The new Mighty Vibe is designed to address some of users’ concerns with the first generation product. Chief amongst the updates is improved bluetooth range. Enough of the product’s 50,000 users complained about spotty connections that the company made it a priority this time out.

The new version of the device should work at a range of up to 20 feet — of course, the thing is small enough to be worn on your person, so that’s not a huge issue in most cases. It’s also water/sweat resistant, making it a solid workout companion. The larger battery, meanwhile, should get upwards of five hours on a charge. The app has been redesigned from the ground up, too, for faster operation.

The Vibe is priced the same as its predecessor, at $86 (while the first-gen will come down in price until the company sells out of back stock). It still only works with Spotify, though Mighty tells me that it’s working with additional partners, with plans to offer more music service compatibility some time next year.

IoT company Smartfrog takes controlling interest in Canary

Things have been pretty quiet on the Canary front. In January at CES, the New York-based smart security startup released a stripped-down version of it its flagship camera. Beyond the odd software updates here and there, however, we haven’t heard much. This morning, however, the company announced some pretty big changes coming from the top, […]

Things have been pretty quiet on the Canary front. In January at CES, the New York-based smart security startup released a stripped-down version of it its flagship camera. Beyond the odd software updates here and there, however, we haven’t heard much. This morning, however, the company announced some pretty big changes coming from the top, down.

Smartfrog, a European IoT company, has invested $25 million in the startup, bringing its total funding up to $66 million.  With its investment, Smartfrog will also take a controlling interest.

That means some shakeups, up top. Smartfrog CEO Charles Fraenkl will retain the top spot at the combined companies, while Bob Stohrer, Canary’s CMO, will be put in charge of its New York-based operations. Former Canary CEO Adam Sager, meanwhile, will stay around in an advisory role, according to the company.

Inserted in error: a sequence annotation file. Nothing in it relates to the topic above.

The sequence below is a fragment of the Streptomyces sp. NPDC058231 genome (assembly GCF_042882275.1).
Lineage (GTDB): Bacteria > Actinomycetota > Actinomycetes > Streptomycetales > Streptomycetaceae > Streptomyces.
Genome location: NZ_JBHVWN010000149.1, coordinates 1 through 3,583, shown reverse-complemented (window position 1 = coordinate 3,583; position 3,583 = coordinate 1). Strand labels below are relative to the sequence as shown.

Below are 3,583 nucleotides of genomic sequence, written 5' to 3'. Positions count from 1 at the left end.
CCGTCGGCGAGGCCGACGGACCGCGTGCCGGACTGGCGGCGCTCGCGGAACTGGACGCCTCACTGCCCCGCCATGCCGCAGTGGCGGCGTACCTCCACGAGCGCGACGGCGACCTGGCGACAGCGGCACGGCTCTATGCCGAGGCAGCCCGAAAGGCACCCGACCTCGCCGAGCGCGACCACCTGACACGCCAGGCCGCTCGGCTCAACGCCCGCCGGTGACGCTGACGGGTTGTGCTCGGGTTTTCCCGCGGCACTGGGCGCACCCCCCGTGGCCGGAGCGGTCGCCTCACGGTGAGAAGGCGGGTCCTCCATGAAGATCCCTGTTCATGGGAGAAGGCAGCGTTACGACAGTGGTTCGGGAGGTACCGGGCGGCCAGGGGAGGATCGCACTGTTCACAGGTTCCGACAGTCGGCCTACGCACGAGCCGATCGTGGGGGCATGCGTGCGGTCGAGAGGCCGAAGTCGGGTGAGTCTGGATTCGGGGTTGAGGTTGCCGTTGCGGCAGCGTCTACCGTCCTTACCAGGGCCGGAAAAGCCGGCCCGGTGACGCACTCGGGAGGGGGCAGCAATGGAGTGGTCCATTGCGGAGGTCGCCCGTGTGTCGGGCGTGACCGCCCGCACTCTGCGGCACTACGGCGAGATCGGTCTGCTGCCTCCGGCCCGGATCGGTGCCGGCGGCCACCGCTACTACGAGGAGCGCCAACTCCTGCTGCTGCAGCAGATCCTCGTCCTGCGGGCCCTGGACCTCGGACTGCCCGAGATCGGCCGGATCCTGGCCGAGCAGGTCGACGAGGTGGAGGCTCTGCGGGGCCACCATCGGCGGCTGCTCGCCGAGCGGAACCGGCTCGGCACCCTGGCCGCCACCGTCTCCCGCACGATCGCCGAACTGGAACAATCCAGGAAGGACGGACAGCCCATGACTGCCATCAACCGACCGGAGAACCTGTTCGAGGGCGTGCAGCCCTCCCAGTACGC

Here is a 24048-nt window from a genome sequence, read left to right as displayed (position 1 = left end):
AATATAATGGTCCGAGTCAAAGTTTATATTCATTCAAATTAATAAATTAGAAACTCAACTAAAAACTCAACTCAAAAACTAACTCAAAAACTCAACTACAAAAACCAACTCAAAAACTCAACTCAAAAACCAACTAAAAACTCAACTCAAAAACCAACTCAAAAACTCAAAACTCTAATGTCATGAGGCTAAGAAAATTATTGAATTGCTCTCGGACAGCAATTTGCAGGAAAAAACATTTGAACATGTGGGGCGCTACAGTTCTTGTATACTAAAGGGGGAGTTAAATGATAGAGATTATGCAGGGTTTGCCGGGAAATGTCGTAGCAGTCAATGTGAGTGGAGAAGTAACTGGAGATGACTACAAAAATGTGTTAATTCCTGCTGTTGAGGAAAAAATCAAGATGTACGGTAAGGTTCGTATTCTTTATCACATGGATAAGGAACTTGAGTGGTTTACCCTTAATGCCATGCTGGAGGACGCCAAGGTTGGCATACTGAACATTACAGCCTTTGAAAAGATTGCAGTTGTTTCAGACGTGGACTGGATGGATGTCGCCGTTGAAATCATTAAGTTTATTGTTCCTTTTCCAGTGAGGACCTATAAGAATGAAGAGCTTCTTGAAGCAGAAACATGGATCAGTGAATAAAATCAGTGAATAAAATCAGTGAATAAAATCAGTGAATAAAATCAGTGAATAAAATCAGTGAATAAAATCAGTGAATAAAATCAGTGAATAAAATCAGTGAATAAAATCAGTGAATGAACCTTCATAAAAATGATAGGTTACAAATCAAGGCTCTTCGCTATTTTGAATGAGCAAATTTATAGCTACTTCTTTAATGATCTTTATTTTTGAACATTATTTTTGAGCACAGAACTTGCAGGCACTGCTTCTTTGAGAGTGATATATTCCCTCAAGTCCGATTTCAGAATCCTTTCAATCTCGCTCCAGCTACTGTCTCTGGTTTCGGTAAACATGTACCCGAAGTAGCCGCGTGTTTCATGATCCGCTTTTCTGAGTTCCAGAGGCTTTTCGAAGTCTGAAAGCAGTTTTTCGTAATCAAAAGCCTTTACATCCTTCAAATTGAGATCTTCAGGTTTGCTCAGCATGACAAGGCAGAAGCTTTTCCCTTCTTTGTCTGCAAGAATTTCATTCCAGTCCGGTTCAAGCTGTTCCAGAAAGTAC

“We are very excited about the opportunities that derive from joining forces. Our businesses are extremely complementary and will enable us to scale the business faster globally,“ Stohrer told TechCrunch.

From a strategic standpoint, the move gives Smartfrog a foothold in the States, while potentially affording Canary the ability to spread into the EU. The camera maker offered a pretty impressive product out of the gate, putting it at the forefront of smart home security.

A spokesperson for the companies told TechCrunch,

Globally, the smart home security market is at an inflection point, and as the industry becomes increasingly competitive with some of the world’s largest technology companies, Smartfrog and Canary joining forces enables both companies to better compete globally. Together the group will immediately become a formidable global provider of IoT services and SaaS solutions leveraging combined strengths. With artificial intelligence, machine learning initiatives, easy-to-use products and affordable prices, the group ensures continued consumer benefits and accelerated global growth.

Increased competition from the likes of Nest, Amazon-owned Ring and, most notably, Netgear’s Arlo, have, however, made for a far more competitive space.

“Canary´s achievements — in creating an award-winning smart home security solution and becoming one of the fastest-growing category leaders in US — is nothing short of impressive,” Fraenkl said in a statement. “By joining forces, the group will be well positioned in an increasingly competitive market.”

Canary will continue to function as an independent brand, moving forward.